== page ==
By JEAN-PAUL AGUIRRE
This past Monday, Rudy Giuliani stirred up some controversy over the Super Bowl halftime performance by Coldplay, which featured Bruno Mars and Beyoncé.
The portion of the performance by Beyoncé referenced ongoing social issues being confronted in the U.S., such as the Black Lives Matter movement, while also celebrating the 50th anniversary of the founding of the Black Panthers.
The performance proved to be quite divisive as both proponents and opponents advocated their positions on the various platforms, from online-opinion articles to morning shows on national news networks.
The former mayor of New York, Giuliani, expressed his deep offense by Beyoncé’s performance on “Fox and Friends” on Monday morning. He said that it was “outrageous” and that it was an attack on law enforcement.
The story has not made major waves in the form of newsworthy topics on local or national news stations. I feel that it is appropriate that news stations have not blown the story up to extreme proportions, as they have been known to do recently. I feel that it may be worth mentioning as a tidbit during segments, but the nation should not concern itself with an insignificant feud.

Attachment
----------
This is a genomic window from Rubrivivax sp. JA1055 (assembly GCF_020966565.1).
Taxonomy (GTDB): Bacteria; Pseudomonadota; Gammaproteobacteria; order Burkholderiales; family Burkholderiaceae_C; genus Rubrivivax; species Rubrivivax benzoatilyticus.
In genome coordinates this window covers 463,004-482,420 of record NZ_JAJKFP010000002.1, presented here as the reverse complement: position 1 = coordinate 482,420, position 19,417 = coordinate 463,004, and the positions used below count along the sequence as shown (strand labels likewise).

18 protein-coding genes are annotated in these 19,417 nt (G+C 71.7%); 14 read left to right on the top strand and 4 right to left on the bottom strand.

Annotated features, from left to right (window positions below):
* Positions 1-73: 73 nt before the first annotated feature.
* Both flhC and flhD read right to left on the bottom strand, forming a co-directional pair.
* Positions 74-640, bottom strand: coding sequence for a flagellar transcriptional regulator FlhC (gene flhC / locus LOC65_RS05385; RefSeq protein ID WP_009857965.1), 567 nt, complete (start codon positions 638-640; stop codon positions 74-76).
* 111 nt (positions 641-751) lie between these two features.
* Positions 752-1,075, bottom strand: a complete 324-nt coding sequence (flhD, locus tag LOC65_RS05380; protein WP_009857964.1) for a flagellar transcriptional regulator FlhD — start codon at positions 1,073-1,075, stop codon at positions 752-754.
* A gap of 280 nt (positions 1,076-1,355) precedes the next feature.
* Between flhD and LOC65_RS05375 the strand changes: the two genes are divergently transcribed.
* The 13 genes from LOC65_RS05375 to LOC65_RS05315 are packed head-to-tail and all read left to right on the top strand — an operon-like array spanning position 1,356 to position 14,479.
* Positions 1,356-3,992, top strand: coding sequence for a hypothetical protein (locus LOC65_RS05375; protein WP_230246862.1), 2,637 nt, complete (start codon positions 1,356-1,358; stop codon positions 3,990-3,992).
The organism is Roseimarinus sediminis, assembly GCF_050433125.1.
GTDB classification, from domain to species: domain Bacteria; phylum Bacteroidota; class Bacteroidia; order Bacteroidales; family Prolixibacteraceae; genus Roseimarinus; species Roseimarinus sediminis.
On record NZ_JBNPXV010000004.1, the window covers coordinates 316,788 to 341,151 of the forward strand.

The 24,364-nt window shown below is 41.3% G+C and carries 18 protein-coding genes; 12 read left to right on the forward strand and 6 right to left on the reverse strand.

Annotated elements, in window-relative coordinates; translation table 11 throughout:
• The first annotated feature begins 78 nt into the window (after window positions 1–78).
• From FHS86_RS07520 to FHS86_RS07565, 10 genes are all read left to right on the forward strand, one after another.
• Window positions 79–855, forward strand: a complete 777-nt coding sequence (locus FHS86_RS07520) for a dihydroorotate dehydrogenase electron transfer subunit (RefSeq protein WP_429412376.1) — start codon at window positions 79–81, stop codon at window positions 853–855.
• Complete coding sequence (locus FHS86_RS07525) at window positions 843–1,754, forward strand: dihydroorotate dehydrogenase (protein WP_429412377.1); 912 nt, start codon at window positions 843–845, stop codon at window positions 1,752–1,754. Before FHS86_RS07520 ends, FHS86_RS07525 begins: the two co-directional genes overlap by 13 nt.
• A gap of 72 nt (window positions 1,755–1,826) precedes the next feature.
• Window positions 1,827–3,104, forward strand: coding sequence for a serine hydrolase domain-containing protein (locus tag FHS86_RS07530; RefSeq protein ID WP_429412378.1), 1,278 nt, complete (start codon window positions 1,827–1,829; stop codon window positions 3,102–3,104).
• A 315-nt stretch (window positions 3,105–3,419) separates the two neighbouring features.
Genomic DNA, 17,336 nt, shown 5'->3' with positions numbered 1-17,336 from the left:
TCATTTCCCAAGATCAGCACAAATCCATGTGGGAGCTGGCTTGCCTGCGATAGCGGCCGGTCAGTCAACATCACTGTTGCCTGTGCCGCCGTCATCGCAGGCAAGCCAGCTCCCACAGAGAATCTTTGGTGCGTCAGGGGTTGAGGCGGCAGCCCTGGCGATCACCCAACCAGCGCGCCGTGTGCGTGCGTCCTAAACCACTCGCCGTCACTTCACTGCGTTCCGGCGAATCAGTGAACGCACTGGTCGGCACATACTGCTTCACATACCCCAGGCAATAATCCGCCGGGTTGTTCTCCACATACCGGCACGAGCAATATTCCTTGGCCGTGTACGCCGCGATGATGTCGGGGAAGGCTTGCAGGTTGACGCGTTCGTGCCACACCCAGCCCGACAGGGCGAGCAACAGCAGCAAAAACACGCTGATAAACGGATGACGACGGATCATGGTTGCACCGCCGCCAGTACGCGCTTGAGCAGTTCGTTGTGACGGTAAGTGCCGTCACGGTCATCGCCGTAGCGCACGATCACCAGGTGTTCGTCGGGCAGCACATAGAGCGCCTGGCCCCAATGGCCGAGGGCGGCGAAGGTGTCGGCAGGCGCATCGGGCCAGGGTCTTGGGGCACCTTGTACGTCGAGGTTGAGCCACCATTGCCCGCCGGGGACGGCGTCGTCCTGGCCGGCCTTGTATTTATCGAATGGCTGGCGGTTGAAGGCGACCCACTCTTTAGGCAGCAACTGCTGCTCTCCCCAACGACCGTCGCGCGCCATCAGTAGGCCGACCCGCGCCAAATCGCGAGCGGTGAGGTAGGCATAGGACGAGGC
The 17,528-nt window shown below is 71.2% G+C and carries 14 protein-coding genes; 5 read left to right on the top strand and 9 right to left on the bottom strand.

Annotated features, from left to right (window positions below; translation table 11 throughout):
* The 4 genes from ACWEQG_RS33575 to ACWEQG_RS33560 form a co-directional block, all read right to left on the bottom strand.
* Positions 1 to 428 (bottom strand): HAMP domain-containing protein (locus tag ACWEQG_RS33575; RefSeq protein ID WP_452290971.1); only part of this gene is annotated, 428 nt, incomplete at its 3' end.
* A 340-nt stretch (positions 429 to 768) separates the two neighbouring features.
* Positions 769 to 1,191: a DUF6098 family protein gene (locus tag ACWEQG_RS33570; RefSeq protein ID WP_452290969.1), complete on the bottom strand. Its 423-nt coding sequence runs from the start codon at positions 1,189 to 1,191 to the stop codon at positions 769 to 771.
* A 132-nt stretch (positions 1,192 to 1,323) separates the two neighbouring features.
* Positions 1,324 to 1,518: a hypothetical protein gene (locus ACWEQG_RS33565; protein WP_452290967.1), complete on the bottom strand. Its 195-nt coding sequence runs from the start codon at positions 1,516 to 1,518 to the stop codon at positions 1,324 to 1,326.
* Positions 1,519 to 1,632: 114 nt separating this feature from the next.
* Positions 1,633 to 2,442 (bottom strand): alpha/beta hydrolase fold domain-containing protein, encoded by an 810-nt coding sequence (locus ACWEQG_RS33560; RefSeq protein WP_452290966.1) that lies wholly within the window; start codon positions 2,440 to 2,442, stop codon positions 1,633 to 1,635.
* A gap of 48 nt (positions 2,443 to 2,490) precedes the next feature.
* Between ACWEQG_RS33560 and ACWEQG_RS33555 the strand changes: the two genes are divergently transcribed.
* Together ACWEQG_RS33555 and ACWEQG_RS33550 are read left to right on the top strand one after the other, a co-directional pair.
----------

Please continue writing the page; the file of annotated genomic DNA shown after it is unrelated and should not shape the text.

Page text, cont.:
The nation is immersed in the presidential campaign, especially now with the presidential primaries and caucuses in New Hampshire and other states. Following the campaign to try and figure out which of the candidates might take the lead in the race for the White House is more important.
This is one instance where I feel the media took the right approach with covering the Beyoncé-Giuliani story. It contains the news element of prominence, which would permit it to receive some attention, but not enough to allot more time than is necessary — like what we have seen lately with some stories, such as the woman who pulled over the police officer, or if you watch ESPN, the ongoing saga with the Cleveland Browns and Johnny Manziel.